If people use moral rules to better pursue their group interests, then it starts to become clear why Harris' proposal--that rational morality ought to promote the well-being of conscious creatures--will not generally apply. People use morality to pursue their own coalitional interests, not the interests of people in general, let alone conscious life in general. From this perspective, people judge the rationality of a moral rule not by how much it benefits conscious beings, but by how much it benefits their interest group. Now sometimes, the interests of the group may overlap with those of conscious creatures in general. For example, building the dam mentioned above would not obviously harm any conscious entity, and it would benefit the villagers, so it would seem consistent with the goal of promoting the welfare of conscious life. Another example where group interests overlap with those of conscious beings in general would be a group's effort to eradicate a disease like smallpox. However, situations such as these--where everybody has an interest in the same goal, and nobody has an interest in a conflicting goal--do not pose moral dilemmas, because they don't involve conflicts of interest between competing human coalitions.
In situations that do involve coalitional conflict, moral dilemmas cannot be solved by applying the "welfare of conscious creatures" rule. A primary reason why people cooperate in groups is so that they can compete more effectively against external groups, and moral disputes tend to arise out of these coalitional conflicts. In these contexts, you can't resolve moral debates by identifying the solution that would benefit all conscious beings, not only because this will often be difficult if not impossible, but also because that's not the goal that either side in the conflict will actually be fighting for. Consider, for instance, a conflict between loggers and hikers about whether the loggers should be allowed to cut down trees in a particular forest. The hikers might argue that this deforestation is morally wrong because it would deprive families of opportunities to enjoy nature, whereas the loggers might argue that it is morally good because it would create jobs for the support of families. Even if identifying the solution most beneficial to conscious life were possible in this situation, it wouldn't be the goal that either coalition would really be seeking. The loggers would be seeking the solution that most benefited loggers, and the hikers would be seeking the solution that most benefited hikers.
Although it may seem cynical to see morality as a strategy that individuals use to pursue their coalitional interests, this perspective actually points to the most effective way to overcome coalitional moral conflicts: by appealing to the interests of a larger group to which two competing coalitions belong. Richard Wilkinson and Kate Pickett use this strategy in their book The Spirit Level, which focuses on the effects of economic inequality in developed nations. Economic inequality creates coalitional conflict within nations, because it advantages some citizens (the upper class) and disadvantages others (the lower class). The upper class tends to argue that inequality is morally good (e.g., "it's the result of rewarding people who work harder than others"), whereas the lower class tends to say it's bad (e.g., "it's the result of unequal opportunities"). Wilkinson and Pickett make an effort to transcend this coalitional conflict by focusing on inequality's impact on the larger group to which both coalitions belong: they present evidence that developed nations with higher economic inequality score worse on many different indicators of national performance. Their analysis has not been without its critics, and debates about the virtues of reducing inequality will, of course, continue. Still, Wilkinson and Pickett have the right idea about how to be rational about morality, because they attempt to assess the moral value of a practice by demonstrating its statistical relationship with measures of group performance and well-being. In doing so, not only do they appeal to our evolved tendency to make moral judgments in terms of our own coalitional interests, they also show how an appeal to a higher-level coalitional interest (the national interest) can help transcend conflicts between lower-level coalitional interests (socioeconomic classes).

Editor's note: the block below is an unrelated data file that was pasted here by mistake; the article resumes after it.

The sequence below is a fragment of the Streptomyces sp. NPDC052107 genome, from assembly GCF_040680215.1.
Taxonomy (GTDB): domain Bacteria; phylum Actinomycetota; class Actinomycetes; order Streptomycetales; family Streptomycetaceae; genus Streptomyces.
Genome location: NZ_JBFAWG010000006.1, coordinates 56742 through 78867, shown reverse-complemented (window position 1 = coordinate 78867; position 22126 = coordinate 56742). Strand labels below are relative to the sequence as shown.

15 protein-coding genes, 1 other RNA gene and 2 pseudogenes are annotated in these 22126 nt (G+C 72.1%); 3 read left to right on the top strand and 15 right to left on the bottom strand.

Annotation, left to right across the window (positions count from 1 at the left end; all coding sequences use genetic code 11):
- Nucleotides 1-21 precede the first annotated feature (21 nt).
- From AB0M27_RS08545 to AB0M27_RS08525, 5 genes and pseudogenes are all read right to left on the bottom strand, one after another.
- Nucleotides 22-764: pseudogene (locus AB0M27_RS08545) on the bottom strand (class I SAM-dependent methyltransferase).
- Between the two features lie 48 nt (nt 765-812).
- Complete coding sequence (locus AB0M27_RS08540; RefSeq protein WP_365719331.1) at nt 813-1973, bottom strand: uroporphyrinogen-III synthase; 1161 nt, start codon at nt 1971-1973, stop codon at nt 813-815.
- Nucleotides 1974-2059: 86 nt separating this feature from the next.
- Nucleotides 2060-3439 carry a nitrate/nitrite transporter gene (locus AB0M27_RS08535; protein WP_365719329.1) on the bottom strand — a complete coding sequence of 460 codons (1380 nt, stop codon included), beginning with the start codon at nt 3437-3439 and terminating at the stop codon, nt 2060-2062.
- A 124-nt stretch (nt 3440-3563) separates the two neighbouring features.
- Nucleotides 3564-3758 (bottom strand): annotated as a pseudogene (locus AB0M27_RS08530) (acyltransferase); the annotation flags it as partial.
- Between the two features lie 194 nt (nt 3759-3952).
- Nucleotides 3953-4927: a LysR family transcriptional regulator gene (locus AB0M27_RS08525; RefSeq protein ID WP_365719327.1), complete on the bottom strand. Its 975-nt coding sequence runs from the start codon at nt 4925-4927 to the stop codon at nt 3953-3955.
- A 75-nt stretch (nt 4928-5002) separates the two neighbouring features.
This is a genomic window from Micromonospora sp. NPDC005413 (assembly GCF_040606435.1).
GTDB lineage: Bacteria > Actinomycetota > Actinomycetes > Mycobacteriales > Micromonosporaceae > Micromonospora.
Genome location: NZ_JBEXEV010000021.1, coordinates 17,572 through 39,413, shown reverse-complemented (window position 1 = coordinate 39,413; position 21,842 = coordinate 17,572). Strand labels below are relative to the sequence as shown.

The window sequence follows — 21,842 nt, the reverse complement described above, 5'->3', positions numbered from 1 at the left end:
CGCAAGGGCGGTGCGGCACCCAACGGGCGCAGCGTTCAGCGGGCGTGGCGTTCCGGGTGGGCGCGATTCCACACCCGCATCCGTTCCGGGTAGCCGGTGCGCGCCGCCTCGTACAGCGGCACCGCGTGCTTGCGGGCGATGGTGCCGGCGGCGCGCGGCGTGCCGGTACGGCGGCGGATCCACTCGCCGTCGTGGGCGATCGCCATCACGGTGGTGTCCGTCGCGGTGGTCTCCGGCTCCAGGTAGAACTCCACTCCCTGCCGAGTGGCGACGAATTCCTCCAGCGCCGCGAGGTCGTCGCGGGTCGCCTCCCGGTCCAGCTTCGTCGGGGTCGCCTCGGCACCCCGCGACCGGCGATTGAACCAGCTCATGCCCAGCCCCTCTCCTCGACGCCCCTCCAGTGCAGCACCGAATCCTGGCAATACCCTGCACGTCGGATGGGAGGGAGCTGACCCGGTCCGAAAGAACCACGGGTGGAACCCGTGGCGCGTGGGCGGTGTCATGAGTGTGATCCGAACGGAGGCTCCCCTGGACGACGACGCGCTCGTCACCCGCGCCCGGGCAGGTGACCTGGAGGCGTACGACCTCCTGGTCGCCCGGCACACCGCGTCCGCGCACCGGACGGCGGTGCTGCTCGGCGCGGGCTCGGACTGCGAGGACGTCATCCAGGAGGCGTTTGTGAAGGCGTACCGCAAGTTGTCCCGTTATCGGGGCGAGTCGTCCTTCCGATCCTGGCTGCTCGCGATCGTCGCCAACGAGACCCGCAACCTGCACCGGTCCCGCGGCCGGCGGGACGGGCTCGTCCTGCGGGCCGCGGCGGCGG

Of course, by focusing on inequality's effects on whole countries, as opposed to just classes within countries, Wilkinson and Pickett don't overcome the coalitional logic of moral rationality; they simply raise it to a higher coalitional level. I doubt that we will ever be able to eliminate people's tendency to base their moral judgments on their own coalitional interests, unless we figure out how to re-engineer the human genome towards this end. What we can do, however, when we observe conflicts of interest between competing moral communities, is to look for higher-level interests that these coalitions have in common, and that could potentially give them reasons to cooperate.
Copyright Michael E. Price 2011. All rights reserved.